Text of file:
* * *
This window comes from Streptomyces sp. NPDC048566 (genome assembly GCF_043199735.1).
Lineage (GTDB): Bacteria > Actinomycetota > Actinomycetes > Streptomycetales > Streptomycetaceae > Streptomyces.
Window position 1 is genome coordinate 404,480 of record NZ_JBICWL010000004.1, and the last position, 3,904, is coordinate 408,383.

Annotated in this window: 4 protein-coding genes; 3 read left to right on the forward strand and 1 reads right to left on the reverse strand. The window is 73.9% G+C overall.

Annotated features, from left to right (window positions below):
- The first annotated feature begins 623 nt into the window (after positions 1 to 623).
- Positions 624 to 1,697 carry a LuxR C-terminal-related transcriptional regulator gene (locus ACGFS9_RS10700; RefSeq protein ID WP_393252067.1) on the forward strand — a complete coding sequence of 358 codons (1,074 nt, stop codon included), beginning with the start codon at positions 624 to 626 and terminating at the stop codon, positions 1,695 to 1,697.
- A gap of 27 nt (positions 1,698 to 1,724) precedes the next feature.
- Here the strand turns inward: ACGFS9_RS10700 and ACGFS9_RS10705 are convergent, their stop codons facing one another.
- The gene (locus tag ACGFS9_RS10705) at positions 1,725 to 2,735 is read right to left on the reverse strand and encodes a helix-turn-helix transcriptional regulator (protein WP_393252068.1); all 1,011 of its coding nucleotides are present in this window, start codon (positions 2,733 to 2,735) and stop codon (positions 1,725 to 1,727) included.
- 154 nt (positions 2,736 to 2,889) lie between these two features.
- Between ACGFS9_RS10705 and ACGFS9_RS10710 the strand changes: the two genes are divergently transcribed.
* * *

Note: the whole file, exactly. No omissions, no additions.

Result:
This window comes from Streptomyces sp. NPDC048566 (genome assembly GCF_043199735.1).
Lineage (GTDB): Bacteria > Actinomycetota > Actinomycetes > Streptomycetales > Streptomycetaceae > Streptomyces.
Window position 1 is genome coordinate 404,480 of record NZ_JBICWL010000004.1, and the last position, 3,904, is coordinate 408,383.

Annotated in this window: 4 protein-coding genes; 3 read left to right on the forward strand and 1 reads right to left on the reverse strand. The window is 73.9% G+C overall.

Annotated features, from left to right (window positions below):
- The first annotated feature begins 623 nt into the window (after positions 1 to 623).
- Positions 624 to 1,697 carry a LuxR C-terminal-related transcriptional regulator gene (locus ACGFS9_RS10700; RefSeq protein ID WP_393252067.1) on the forward strand — a complete coding sequence of 358 codons (1,074 nt, stop codon included), beginning with the start codon at positions 624 to 626 and terminating at the stop codon, positions 1,695 to 1,697.
- A gap of 27 nt (positions 1,698 to 1,724) precedes the next feature.
- Here the strand turns inward: ACGFS9_RS10700 and ACGFS9_RS10705 are convergent, their stop codons facing one another.
- The gene (locus tag ACGFS9_RS10705) at positions 1,725 to 2,735 is read right to left on the reverse strand and encodes a helix-turn-helix transcriptional regulator (protein WP_393252068.1); all 1,011 of its coding nucleotides are present in this window, start codon (positions 2,733 to 2,735) and stop codon (positions 1,725 to 1,727) included.
- 154 nt (positions 2,736 to 2,889) lie between these two features.
- Between ACGFS9_RS10705 and ACGFS9_RS10710 the strand changes: the two genes are divergently transcribed.